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What Is Psoriatic Arthritis?
Psoriatic arthritis is a chronic disease characterized by inflammation of the skin (psoriasis) and joints (arthritis). Psoriasis is a common skin condition that consists of patchy, raised, red areas of skin inflammation with scaling. Approximately 10% of patients who have psoriasis also develop an associated inflammation of their joints. Patients who have inflammatory arthritis and psoriasis are diagnosed as having psoriatic arthritis.
Who Is at Risk for Psoriatic Arthritis?
Affecting men and women equally, about 10% to 30% of people with psoriasis develop psoriatic arthritis. Psoriatic arthritis may develop at any age but usually affects people between the ages of 30 and 50. While the cause is not known, genetic factors, along with the immune system likely play a role in determining who will develop the disorder.
As many as 40% of people with psoriatic arthritis have a family history of skin or joint disease. Having a parent with psoriasis triples the chance of getting psoriasis yourself and, therefore, increases the chance of developing psoriatic arthritis.
What Causes Psoriatic Arthritis?
The cause of psoriatic arthritis is currently unknown. A combination of genetic, immune, and environmental factors is likely involved. Of patients with psoriatic arthritis who have the arthritis in the spine, a gene marker named HLA-B27 is found in about 50%. Blood testing is used to test for the HLA-B27 gene. Several other genes have also been found to be more common in patients with psoriatic arthritis. Certain changes in the immune system may also be important in the development of psoriatic arthritis. For example, the decline in the number of immune cells called helper T cells in people with AIDS may play a role in the development and progression of psoriasis in these patients. The importance of infectious agents and other environmental factors in the cause of psoriatic arthritis is being investigated by researchers.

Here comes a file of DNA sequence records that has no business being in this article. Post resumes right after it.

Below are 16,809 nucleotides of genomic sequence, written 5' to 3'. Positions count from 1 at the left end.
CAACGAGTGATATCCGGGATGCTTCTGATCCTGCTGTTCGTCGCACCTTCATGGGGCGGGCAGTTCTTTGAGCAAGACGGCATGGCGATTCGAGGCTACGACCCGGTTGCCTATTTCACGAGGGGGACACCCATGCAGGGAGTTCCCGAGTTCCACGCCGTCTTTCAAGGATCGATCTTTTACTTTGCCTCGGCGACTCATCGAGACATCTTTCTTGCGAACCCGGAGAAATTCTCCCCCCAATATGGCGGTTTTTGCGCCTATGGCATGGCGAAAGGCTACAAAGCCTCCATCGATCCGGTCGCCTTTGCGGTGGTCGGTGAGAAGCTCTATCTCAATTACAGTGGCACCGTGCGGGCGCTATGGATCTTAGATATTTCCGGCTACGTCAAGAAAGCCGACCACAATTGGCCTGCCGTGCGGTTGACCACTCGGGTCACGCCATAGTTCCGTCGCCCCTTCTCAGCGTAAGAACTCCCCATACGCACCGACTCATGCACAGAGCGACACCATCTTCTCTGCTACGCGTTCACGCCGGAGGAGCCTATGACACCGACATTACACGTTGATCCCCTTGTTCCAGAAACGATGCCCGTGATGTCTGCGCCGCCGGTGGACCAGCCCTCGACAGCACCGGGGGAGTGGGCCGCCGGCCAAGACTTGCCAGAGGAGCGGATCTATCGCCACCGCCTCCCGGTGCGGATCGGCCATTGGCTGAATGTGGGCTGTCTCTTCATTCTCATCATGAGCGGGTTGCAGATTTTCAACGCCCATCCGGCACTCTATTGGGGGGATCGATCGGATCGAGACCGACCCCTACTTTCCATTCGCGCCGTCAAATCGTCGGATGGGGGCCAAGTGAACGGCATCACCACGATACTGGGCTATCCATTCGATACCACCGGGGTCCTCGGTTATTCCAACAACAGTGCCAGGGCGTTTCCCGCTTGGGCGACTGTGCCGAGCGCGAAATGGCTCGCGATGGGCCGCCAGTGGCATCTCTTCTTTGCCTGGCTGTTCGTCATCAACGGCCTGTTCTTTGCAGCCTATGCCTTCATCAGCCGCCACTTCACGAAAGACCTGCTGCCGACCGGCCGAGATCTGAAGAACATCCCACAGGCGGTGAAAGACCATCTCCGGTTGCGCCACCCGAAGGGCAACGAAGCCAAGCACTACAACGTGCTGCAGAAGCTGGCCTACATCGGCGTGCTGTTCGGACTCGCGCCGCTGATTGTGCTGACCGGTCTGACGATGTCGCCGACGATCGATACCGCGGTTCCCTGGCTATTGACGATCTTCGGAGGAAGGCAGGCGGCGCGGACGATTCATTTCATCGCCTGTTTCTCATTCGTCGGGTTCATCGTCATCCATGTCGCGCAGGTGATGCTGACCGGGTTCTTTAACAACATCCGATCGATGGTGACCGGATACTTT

What Are Psoriatic Arthritis Symptoms and Signs?
In most patients, the psoriasis precedes the arthritis by months to years. The arthritis frequently involves the knees, ankles, and joints in the feet. Usually, only a few joints are inflamed at a time. The inflamed joints become painful, swollen, hot, and red. Sometimes, joint inflammation in the fingers or toes can cause swelling of the entire digit, giving them the appearance of a "sausage." Joint stiffness is common and is typically worse early in the morning.
Patients with psoriatic arthritis can also develop inflammation of the tendons (tendinitis); inflammation of the tendon behind the heel causes Achilles tendinitis. Inflammation of the chest wall and of the cartilage that links the ribs to the breastbone (sternum) can cause chest pain, as seen in costochondritis.
Are There Different Types of Psoriatic Arthritis?
There are five types of psoriatic arthritis depending on the distribution of the joints affected:
- Symmetric psoriatic arthritis
- Asymmetric psoriatic arthritis
- Distal interphalangeal predominant (DIP)
- Arthritis mutilans
It is important to know which type of psoriatic arthritis you have and to understand the characteristics so that it may be treated properly. We'll review each on the following slides.
Symmetric Psoriatic Arthritis
Symmetric psoriatic arthritis affects the same joints -- usually in multiple matching pairs -- on opposite sides of the body. Symmetric psoriatic arthritis can be disabling, causing varying degrees of progressive, destructive disease and loss of function in 50% of people with this type of arthritis. Symmetric psoriatic arthritis resembles rheumatoid arthritis.
Asymmetric Psoriatic Arthritis